Verstappen makes Schuey claim
Former team-mate alleges the use of illegal driver aids
Last Updated: 09/12/11 5:59pm
Jos Verstappen: Claims Michael Schumacher's 1994 car used launch control
Jos Verstappen has claimed that Michael Schumacher won his first world championship with the help of illegal electronic driver aids.
The Dutchman was Schumacher's team-mate at Benetton when the latter won the first of his seven titles in 1994 but struggled in comparison with the German.
Verstappen scored just 10 points from 10 races, including two podium finishes, and was replaced by Johnny Herbert before the end of the season.
Schumacher, meanwhile, claimed eight victories in all before taking the title in controversial circumstances in Adelaide after a collision with rival Damon Hill.
That was not the only controversy during the 1994 season, however, with Benetton also fighting allegations that their B194 car made use of 'launch control' software that had been banned the previous season.
The FIA governing body launched an investigation and despite discovering the presence of the relevant software, they could not find evidence that it had actually been used in races. The team always denied that was the case.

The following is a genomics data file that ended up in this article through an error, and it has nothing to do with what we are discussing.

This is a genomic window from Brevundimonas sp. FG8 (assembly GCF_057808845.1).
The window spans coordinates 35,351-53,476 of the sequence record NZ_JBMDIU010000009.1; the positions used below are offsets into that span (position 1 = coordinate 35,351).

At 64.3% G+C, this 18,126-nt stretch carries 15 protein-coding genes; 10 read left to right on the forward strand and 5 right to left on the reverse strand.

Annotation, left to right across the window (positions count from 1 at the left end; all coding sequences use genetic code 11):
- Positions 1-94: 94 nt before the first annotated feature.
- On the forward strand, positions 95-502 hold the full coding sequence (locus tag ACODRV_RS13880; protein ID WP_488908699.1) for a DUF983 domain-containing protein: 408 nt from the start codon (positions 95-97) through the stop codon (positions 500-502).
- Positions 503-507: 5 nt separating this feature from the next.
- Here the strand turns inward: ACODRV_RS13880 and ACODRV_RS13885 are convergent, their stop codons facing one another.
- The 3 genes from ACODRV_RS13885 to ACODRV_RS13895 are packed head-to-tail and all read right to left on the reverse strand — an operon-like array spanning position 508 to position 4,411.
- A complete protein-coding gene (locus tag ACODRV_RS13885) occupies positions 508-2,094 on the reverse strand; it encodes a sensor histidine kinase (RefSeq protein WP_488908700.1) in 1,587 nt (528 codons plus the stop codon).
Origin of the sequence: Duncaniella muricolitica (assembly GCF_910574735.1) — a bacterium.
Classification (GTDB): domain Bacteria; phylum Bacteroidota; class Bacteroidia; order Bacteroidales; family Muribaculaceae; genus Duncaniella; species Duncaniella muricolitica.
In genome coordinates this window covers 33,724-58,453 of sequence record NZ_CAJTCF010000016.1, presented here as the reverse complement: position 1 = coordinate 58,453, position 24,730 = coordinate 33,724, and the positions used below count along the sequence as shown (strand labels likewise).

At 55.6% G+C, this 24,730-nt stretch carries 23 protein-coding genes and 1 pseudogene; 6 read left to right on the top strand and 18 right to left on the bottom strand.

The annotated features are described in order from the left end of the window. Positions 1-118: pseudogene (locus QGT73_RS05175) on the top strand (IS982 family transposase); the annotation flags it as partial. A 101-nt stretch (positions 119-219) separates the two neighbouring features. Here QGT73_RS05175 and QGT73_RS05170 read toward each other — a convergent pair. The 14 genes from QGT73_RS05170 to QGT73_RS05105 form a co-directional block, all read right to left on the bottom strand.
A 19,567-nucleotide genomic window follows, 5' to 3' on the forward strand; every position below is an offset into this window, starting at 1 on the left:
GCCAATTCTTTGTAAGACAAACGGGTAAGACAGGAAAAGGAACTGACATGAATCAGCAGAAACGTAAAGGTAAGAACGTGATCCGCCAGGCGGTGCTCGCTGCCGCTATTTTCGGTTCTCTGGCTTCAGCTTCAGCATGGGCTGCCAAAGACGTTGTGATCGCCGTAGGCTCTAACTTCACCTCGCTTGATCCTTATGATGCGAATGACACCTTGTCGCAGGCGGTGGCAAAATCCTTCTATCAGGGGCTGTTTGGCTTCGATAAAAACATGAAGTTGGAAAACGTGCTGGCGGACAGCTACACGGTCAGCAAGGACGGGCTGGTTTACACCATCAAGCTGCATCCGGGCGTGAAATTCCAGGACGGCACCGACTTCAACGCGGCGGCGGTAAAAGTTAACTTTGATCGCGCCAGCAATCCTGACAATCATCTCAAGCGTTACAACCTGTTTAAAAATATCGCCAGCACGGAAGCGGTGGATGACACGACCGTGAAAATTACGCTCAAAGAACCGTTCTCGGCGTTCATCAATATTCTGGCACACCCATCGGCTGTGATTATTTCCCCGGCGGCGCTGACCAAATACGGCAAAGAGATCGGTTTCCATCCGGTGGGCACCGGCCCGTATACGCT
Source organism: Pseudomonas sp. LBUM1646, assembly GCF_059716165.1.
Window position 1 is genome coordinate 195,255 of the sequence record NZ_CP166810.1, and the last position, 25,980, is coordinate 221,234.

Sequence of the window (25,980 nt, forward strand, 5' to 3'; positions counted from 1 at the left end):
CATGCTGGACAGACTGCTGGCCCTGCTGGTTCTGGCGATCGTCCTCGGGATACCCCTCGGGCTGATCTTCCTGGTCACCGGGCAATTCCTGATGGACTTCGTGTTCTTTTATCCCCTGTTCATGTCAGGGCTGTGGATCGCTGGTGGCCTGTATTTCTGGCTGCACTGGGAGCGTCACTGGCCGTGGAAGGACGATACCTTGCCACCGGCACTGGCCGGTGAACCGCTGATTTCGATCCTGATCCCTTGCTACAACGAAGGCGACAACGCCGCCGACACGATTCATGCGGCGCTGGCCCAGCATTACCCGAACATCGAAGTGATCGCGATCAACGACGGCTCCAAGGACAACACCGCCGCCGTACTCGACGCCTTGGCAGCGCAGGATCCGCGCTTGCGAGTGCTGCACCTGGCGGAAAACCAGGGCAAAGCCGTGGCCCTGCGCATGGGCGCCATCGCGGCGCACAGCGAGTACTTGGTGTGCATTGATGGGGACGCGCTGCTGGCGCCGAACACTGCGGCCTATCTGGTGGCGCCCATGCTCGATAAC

No action was taken but rumours persisted in F1 circles and now Verstappen has stated his belief that he did not have the same car as Schumacher, who now drives for Mercedes GP.
"People think I'm looking for an excuse," Verstappen told NuSport.
"I just know that his car was different to my car.
"Michael depends on the car just like everybody else. To some people he is God. That bit is disappearing. He is not superman - he never was. When we went karting he never beat me. I know the reason why he beat me at Benetton."
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"I kept thinking: this can't be done! I braked at the limit and went as hard as possible into the corners. Schumacher was able to do things and not to me. There was something wrong."
The 39-year-old said he went to Benetton team boss Flavio Briatore to discuss whether Schumacher was using electronic aids but did not receive a direct response.
"There were electronic aids. They will never admit it, but I am convinced," said Verstappen.
"I later asked Flavio Briatore, who had brought me to Benetton and was then the team manager. He said, 'Let's not talk about it.' So I know enough now."
The Dutchman added that: "Michael depends on the car just like everybody else. To some people he is God. That bit is disappearing. He is not superman - he never was.
"When we went karting he never beat me. I know the reason why he beat me at Benetton."